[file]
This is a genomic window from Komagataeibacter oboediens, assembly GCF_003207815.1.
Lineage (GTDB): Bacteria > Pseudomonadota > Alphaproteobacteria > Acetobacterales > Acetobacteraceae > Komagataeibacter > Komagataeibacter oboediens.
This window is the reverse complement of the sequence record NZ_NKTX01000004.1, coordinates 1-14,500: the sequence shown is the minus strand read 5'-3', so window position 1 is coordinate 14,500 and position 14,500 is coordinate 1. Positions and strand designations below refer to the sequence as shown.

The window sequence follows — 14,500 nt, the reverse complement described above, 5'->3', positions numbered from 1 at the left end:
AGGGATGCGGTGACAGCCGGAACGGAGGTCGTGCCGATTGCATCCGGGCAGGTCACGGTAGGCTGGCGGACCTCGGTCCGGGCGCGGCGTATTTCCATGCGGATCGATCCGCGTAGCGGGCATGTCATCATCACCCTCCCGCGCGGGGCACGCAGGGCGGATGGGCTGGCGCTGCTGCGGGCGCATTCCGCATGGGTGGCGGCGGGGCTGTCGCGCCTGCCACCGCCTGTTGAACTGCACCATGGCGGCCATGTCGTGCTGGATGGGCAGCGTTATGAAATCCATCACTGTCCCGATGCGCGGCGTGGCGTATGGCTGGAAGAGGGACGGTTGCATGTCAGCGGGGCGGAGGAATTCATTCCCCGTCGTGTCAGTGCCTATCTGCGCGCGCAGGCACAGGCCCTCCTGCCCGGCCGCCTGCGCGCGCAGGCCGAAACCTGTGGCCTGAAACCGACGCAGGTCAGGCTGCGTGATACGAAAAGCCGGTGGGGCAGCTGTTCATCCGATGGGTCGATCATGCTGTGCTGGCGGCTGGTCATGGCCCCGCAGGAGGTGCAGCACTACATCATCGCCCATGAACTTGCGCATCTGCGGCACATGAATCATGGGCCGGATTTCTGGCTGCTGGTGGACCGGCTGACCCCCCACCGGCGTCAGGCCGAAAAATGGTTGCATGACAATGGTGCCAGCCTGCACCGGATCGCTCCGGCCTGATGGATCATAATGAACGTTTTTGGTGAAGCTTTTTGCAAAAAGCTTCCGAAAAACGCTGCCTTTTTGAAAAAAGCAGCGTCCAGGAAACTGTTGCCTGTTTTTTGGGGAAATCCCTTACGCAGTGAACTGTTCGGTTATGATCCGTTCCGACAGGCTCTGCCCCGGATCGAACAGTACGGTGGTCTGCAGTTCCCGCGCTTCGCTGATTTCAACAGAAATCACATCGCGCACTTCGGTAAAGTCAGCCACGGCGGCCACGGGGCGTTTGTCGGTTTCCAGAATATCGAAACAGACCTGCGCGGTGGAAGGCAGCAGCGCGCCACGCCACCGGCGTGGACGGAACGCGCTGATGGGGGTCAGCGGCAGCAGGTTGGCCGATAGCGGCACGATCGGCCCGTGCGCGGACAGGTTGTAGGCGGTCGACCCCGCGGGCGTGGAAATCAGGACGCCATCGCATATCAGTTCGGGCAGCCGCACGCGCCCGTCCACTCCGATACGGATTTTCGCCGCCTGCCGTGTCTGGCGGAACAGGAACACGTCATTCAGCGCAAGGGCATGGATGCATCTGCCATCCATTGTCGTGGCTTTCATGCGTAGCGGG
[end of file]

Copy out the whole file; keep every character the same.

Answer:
This is a genomic window from Komagataeibacter oboediens, assembly GCF_003207815.1.
Lineage (GTDB): Bacteria > Pseudomonadota > Alphaproteobacteria > Acetobacterales > Acetobacteraceae > Komagataeibacter > Komagataeibacter oboediens.
This window is the reverse complement of the sequence record NZ_NKTX01000004.1, coordinates 1-14,500: the sequence shown is the minus strand read 5'-3', so window position 1 is coordinate 14,500 and position 14,500 is coordinate 1. Positions and strand designations below refer to the sequence as shown.

The window sequence follows — 14,500 nt, the reverse complement described above, 5'->3', positions numbered from 1 at the left end:
AGGGATGCGGTGACAGCCGGAACGGAGGTCGTGCCGATTGCATCCGGGCAGGTCACGGTAGGCTGGCGGACCTCGGTCCGGGCGCGGCGTATTTCCATGCGGATCGATCCGCGTAGCGGGCATGTCATCATCACCCTCCCGCGCGGGGCACGCAGGGCGGATGGGCTGGCGCTGCTGCGGGCGCATTCCGCATGGGTGGCGGCGGGGCTGTCGCGCCTGCCACCGCCTGTTGAACTGCACCATGGCGGCCATGTCGTGCTGGATGGGCAGCGTTATGAAATCCATCACTGTCCCGATGCGCGGCGTGGCGTATGGCTGGAAGAGGGACGGTTGCATGTCAGCGGGGCGGAGGAATTCATTCCCCGTCGTGTCAGTGCCTATCTGCGCGCGCAGGCACAGGCCCTCCTGCCCGGCCGCCTGCGCGCGCAGGCCGAAACCTGTGGCCTGAAACCGACGCAGGTCAGGCTGCGTGATACGAAAAGCCGGTGGGGCAGCTGTTCATCCGATGGGTCGATCATGCTGTGCTGGCGGCTGGTCATGGCCCCGCAGGAGGTGCAGCACTACATCATCGCCCATGAACTTGCGCATCTGCGGCACATGAATCATGGGCCGGATTTCTGGCTGCTGGTGGACCGGCTGACCCCCCACCGGCGTCAGGCCGAAAAATGGTTGCATGACAATGGTGCCAGCCTGCACCGGATCGCTCCGGCCTGATGGATCATAATGAACGTTTTTGGTGAAGCTTTTTGCAAAAAGCTTCCGAAAAACGCTGCCTTTTTGAAAAAAGCAGCGTCCAGGAAACTGTTGCCTGTTTTTTGGGGAAATCCCTTACGCAGTGAACTGTTCGGTTATGATCCGTTCCGACAGGCTCTGCCCCGGATCGAACAGTACGGTGGTCTGCAGTTCCCGCGCTTCGCTGATTTCAACAGAAATCACATCGCGCACTTCGGTAAAGTCAGCCACGGCGGCCACGGGGCGTTTGTCGGTTTCCAGAATATCGAAACAGACCTGCGCGGTGGAAGGCAGCAGCGCGCCACGCCACCGGCGTGGACGGAACGCGCTGATGGGGGTCAGCGGCAGCAGGTTGGCCGATAGCGGCACGATCGGCCCGTGCGCGGACAGGTTGTAGGCGGTCGACCCCGCGGGCGTGGAAATCAGGACGCCATCGCATATCAGTTCGGGCAGCCGCACGCGCCCGTCCACTCCGATACGGATTTTCGCCGCCTGCCGTGTCTGGCGGAACAGGAACACGTCATTCAGCGCAAGGGCATGGATGCATCTGCCATCCATTGTCGTGGCTTTCATGCGTAGCGGG